With its filming career over, RS712 was bought for the Strathallan Museum in September 1972, and flown there on 8th November 1975. The closure of the collection forced the sale of RS712, which was acquired by Kermit Weeks of Florida in June 1981 for the sum of £100,000. Harry Robins took over the task of returning RS712 to airworthiness in 1984, and he and George Aird flew the Mosquito to Booker airfield on 21st December and into the care of Personal Plane Services. Following further work by Harry, in 1986 RS712 was camouflaged and given the code EG-F to represent the 487 Squadron Mosquito flown by Group Captain P.C.Pickard during the attack on Amiens prison in 1944. On 29th September George Aird with George Stewart as co-pilot took off from RAF Benson for the first leg of the trip to Prestwick. Initially joined by RR299 near its Hawarden base for a formation photo session, twenty five and a half hours flying time saw RS712 delivered to Kermit's museum in Florida. The aircraft was re-registered as N35MK and is currently displayed at the EAA Museum, Oshkosh, Wisconsin as RS712/EG-F.
The aircraft was built in 1946 by Airspeed at Christchurch under contract number 3527 as a B35 fitted with Merlin 113/114 engines. Following storage with the RAF, it was delivered to Sywell on 30th November 1951 for conversion to a TT.Mk35 by Brooklands Aviation. The conversion was completed in May 1952 and the aircraft was delivered to 27 MU at Shawbury for storage until issued to 3 CAACU at Exeter and subsequently 4 CAACU at Llandow (up until 1954 when it combined with 3 CAACU at Exeter) on 31st December 1953. The aircraft was struck off charge on 18th September 1961. Although unable to determine the condition of the aircraft it was purchased by Mirisch Films Ltd at Bovingdon on 3rd August 1962. It was used for cockpit scenes during the making of the film 633 Squadron and post this was transported to MGM Studios at Borehamwood until 1973 when it was purchased by Tony Agar. The rear fuselage has gone into the restoration of composite aircraft HJ711.
The aircraft was built in 1946 by Airspeed at Christchurch under contract number 3527 as a B35 fitted with Merlin 113/114 engines. In mid 1947 the aircraft was known to be on the complement of 98 squadron. Although I have had difficulty researching this aircraft it is assumed it was converted to TT35 standard in 1951 as it was an extant complete airframe in 1962 when Mirisch purchased Mosquitos for the film 633 Squadron. Unfortunately this aircraft was written off during filming as one of three aircraft (the others being TA724 and TA642) used for crash scenes.
The aircraft was constructed in 1945 by DeHavillands at Hatfield as a B35 under contract number 555 and fitted with Merlin 113/114 engines. On the 13th April 1945 it was transferred to 27MU at Shawbury for storage. On the 19th May 1952 it was taken out of storage and sent to Brooklands Aviation Ltd at Sywell, Northants for conversion to TT35, this work was completed on 30th September 1952. On the 17th October 1952 the aircraft moved to RAF Ballykelly in Londonderry, Northern Ireland sharing the airfield with two Shackleton squadrons. A further move took place on 5th December 1952 to RAF Aldergrove Station Flight, Antrim, Northern Ireland again sharing the base with Shackletons and in all probability Vampires of No502 squadron. On the move again the aircraft was transferred to 38MU at Llandow for storage on 16th December 1954. After just two years it was transferred to 27MU, Shawbury on 10th January 1957 for storage.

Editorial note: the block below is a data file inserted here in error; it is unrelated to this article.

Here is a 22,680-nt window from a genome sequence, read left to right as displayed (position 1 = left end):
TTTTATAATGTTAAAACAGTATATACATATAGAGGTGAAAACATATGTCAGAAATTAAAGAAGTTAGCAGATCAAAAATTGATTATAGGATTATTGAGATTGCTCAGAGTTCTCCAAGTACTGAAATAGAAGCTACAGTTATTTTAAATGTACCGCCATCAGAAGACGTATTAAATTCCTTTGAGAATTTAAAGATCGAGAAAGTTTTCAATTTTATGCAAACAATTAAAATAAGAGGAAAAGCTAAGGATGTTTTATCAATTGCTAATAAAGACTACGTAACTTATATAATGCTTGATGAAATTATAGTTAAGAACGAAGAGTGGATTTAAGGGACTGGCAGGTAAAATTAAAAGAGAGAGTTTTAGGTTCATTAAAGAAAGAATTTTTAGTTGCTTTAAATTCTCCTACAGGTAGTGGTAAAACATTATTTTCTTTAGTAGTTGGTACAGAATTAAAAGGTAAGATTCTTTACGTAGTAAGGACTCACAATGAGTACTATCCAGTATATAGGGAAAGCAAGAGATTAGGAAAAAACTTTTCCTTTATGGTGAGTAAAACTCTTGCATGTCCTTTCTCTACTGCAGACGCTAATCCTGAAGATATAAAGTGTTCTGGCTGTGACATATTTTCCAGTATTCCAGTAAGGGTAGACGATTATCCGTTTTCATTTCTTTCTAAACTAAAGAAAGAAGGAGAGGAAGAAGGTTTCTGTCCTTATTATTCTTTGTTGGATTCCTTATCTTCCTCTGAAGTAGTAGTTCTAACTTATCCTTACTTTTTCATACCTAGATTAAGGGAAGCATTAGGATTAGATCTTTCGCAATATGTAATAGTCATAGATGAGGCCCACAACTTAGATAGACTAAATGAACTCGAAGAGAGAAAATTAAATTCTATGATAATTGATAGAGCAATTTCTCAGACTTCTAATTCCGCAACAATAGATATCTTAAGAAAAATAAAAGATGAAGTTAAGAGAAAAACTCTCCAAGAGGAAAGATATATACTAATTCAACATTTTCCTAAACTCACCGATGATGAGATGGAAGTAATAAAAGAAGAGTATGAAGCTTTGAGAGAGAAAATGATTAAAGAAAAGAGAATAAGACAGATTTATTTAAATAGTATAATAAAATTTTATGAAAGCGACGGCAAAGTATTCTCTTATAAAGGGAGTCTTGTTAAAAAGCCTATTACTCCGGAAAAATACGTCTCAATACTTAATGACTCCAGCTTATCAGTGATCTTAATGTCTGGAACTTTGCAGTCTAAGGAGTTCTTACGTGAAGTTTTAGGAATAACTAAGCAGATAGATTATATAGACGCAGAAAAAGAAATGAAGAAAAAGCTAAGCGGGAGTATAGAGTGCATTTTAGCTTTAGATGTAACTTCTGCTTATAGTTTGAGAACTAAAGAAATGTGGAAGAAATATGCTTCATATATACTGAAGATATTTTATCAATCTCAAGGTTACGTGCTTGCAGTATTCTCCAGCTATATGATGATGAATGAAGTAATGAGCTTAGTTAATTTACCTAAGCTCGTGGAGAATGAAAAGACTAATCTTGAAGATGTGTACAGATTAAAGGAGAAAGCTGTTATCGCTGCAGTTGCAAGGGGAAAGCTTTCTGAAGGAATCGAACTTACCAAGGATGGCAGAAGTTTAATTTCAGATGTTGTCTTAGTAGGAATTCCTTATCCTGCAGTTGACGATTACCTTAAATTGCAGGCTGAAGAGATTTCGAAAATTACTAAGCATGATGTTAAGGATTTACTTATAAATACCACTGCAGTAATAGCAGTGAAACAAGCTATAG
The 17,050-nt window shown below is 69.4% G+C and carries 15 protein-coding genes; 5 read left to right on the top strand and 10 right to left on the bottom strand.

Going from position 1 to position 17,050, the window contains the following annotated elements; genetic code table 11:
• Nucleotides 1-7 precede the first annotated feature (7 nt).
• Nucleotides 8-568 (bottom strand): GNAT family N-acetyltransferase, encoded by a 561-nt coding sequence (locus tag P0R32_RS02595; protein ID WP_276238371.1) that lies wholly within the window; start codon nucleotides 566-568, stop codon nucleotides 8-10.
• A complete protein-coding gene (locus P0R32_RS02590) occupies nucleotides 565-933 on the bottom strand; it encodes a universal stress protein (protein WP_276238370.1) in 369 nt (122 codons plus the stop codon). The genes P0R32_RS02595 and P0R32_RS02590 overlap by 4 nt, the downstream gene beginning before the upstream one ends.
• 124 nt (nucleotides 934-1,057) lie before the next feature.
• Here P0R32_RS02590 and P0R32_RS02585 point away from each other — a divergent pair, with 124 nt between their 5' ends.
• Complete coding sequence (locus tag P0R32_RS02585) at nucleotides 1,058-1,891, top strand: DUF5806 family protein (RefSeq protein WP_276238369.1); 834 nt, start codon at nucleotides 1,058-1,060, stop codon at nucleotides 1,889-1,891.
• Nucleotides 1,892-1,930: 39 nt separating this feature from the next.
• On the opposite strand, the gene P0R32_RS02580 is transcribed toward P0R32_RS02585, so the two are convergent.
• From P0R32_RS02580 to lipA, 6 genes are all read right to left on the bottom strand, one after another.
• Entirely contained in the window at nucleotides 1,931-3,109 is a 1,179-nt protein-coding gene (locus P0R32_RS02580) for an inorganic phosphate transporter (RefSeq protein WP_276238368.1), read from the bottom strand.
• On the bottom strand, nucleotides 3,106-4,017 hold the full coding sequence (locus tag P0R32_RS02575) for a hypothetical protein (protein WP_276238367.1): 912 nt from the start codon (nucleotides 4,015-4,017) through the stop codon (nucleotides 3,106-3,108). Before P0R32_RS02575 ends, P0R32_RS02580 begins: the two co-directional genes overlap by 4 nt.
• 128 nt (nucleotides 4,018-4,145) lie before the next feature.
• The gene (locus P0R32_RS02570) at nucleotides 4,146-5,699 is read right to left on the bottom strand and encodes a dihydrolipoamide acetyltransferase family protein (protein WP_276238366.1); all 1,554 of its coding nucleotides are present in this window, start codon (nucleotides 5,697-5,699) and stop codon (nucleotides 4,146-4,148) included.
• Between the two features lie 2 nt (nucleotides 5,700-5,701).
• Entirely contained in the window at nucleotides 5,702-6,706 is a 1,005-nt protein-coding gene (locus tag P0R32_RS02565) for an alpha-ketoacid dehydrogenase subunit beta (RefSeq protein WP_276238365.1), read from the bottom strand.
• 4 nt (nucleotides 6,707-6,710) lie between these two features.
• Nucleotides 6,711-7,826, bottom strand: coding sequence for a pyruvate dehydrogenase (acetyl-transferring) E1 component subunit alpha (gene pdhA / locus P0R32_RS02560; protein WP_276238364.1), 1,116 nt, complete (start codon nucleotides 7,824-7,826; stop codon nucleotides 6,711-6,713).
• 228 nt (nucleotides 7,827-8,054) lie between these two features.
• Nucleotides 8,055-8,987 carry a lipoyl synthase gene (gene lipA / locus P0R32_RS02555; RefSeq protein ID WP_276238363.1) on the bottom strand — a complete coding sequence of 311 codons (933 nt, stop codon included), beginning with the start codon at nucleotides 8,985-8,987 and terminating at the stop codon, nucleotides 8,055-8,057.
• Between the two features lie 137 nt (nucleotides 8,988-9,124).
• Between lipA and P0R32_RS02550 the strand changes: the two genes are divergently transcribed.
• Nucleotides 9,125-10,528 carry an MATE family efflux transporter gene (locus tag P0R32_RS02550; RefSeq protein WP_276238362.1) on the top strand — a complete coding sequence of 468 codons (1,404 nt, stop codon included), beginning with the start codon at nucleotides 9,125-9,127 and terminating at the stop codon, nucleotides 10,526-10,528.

On the 21st April 1958 the aircraft had its last Major inspection having flown only 105:55 since new. On the 24th September 1959 the aircraft made a 55 minute flight on delivery to No3 CAACU at Exeter, the aircraft carried the code '55' whilst serving with the unit. An example of the duties carried out by this aircraft on 5th November 1959 piloted by Harry Ellis, Chief Pilot of No3 CAACU, with Pete Howland as his winch operator TA639 made a two hour flight to the Army's School of Anti-Aircraft Artillery at Manorbier, Pembrokeshire, flying a low-level drogue towing sortie.
October 1962 was originally intended as the withdrawal date for the Mosquitos by replacement with Meteor TT2O's but full conversion was postponed. On the 9th May 1963 the aircraft took part in the last official flypast by Mosquitos at Exeter but it suffered a port engine failure at the end of the flight causing a hurried landing after 50 minutes. When the end came the unit had two T3's and seven TT35's still airworthy of which T3, TW117 and TT35's, RS709, RS712, TA634, TA639 and TA719 took part in the final display.
Following repairs to the engine the aircraft undertook a 25 minute test flight at Exeter on 20th May then the following day the target-towing buffer and tail guards were removed and on the 30th May it was formally transferred from the strength of No3 CAACU to the Central Flying School at Little Rissington as a flying display aircraft. Formally struck off charge on 31st May 1963 it had flown 547:35 hours and completed 315 landings since new. On the 6th June 1963 the aircraft made a 45 minute flight to its new base at Little Rissington where it was kept airworthy although nominally allocated the maintenance serial number 7806M. The remaining Target Towing equipment was removed and the aircraft given a grey/green camouflage scheme with silver undersides.
It was then loaned to Mirisch Films Ltd for the film 633 Squadron at RAF Bovingdon, Herts. On the 15th July 1963 the aircraft flew to Bovingdon via Dishforth under the command of CFS Commandant Air Commodore Bird-Wilson, it was given the fictitious serial No HJ682 and coded HT-B on the 20th July and modified to look like a Mosquito FBVI by having the nose perspex painted over and possibly dummy machine guns fitted.